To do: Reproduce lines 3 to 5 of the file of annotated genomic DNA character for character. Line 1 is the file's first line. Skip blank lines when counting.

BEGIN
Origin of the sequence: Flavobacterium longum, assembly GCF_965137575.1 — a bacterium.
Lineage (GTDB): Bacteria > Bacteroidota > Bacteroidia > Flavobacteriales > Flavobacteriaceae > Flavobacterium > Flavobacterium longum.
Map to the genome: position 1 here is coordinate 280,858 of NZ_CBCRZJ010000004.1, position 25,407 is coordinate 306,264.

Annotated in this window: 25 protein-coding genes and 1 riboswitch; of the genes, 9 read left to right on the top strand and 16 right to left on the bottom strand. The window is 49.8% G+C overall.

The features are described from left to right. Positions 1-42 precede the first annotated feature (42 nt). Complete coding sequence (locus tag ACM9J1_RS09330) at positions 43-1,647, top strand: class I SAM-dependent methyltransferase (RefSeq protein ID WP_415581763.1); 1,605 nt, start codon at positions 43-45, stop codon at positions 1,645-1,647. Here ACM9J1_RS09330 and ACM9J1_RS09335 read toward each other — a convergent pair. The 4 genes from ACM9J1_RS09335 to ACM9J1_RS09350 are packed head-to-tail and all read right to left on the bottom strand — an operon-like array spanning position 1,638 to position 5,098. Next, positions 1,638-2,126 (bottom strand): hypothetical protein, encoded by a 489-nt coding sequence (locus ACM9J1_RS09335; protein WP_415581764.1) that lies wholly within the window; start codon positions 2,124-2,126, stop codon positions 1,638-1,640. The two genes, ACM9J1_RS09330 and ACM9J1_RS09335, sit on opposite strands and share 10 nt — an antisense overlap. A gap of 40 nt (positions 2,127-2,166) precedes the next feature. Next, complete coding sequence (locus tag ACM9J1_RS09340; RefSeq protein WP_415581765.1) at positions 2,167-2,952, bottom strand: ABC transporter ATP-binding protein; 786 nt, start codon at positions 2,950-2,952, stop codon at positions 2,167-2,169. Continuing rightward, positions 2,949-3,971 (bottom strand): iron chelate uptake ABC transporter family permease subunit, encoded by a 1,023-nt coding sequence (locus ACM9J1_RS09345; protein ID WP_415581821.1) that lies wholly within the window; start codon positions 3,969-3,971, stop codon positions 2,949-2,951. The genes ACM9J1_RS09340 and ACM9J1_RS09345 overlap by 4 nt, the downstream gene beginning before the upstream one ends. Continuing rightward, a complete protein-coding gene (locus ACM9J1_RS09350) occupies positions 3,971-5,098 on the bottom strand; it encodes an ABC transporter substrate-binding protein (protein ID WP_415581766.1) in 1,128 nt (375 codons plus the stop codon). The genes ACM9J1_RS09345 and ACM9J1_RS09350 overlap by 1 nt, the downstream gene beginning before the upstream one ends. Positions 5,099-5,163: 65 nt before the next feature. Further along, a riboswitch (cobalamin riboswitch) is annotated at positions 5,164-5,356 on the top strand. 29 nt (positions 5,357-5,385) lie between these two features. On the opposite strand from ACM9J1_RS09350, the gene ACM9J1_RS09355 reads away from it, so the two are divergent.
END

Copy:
Map to the genome: position 1 here is coordinate 280,858 of NZ_CBCRZJ010000004.1, position 25,407 is coordinate 306,264.

Annotated in this window: 25 protein-coding genes and 1 riboswitch; of the genes, 9 read left to right on the top strand and 16 right to left on the bottom strand. The window is 49.8% G+C overall.

The features are described from left to right. Positions 1-42 precede the first annotated feature (42 nt). Complete coding sequence (locus tag ACM9J1_RS09330) at positions 43-1,647, top strand: class I SAM-dependent methyltransferase (RefSeq protein ID WP_415581763.1); 1,605 nt, start codon at positions 43-45, stop codon at positions 1,645-1,647. Here ACM9J1_RS09330 and ACM9J1_RS09335 read toward each other — a convergent pair. The 4 genes from ACM9J1_RS09335 to ACM9J1_RS09350 are packed head-to-tail and all read right to left on the bottom strand — an operon-like array spanning position 1,638 to position 5,098. Next, positions 1,638-2,126 (bottom strand): hypothetical protein, encoded by a 489-nt coding sequence (locus ACM9J1_RS09335; protein WP_415581764.1) that lies wholly within the window; start codon positions 2,124-2,126, stop codon positions 1,638-1,640. The two genes, ACM9J1_RS09330 and ACM9J1_RS09335, sit on opposite strands and share 10 nt — an antisense overlap. A gap of 40 nt (positions 2,127-2,166) precedes the next feature. Next, complete coding sequence (locus tag ACM9J1_RS09340; RefSeq protein WP_415581765.1) at positions 2,167-2,952, bottom strand: ABC transporter ATP-binding protein; 786 nt, start codon at positions 2,950-2,952, stop codon at positions 2,167-2,169. Continuing rightward, positions 2,949-3,971 (bottom strand): iron chelate uptake ABC transporter family permease subunit, encoded by a 1,023-nt coding sequence (locus ACM9J1_RS09345; protein ID WP_415581821.1) that lies wholly within the window; start codon positions 3,969-3,971, stop codon positions 2,949-2,951. The genes ACM9J1_RS09340 and ACM9J1_RS09345 overlap by 4 nt, the downstream gene beginning before the upstream one ends. Continuing rightward, a complete protein-coding gene (locus ACM9J1_RS09350) occupies positions 3,971-5,098 on the bottom strand; it encodes an ABC transporter substrate-binding protein (protein ID WP_415581766.1) in 1,128 nt (375 codons plus the stop codon). The genes ACM9J1_RS09345 and ACM9J1_RS09350 overlap by 1 nt, the downstream gene beginning before the upstream one ends. Positions 5,099-5,163: 65 nt before the next feature. Further along, a riboswitch (cobalamin riboswitch) is annotated at positions 5,164-5,356 on the top strand. 29 nt (positions 5,357-5,385) lie between these two features. On the opposite strand from ACM9J1_RS09350, the gene ACM9J1_RS09355 reads away from it, so the two are divergent.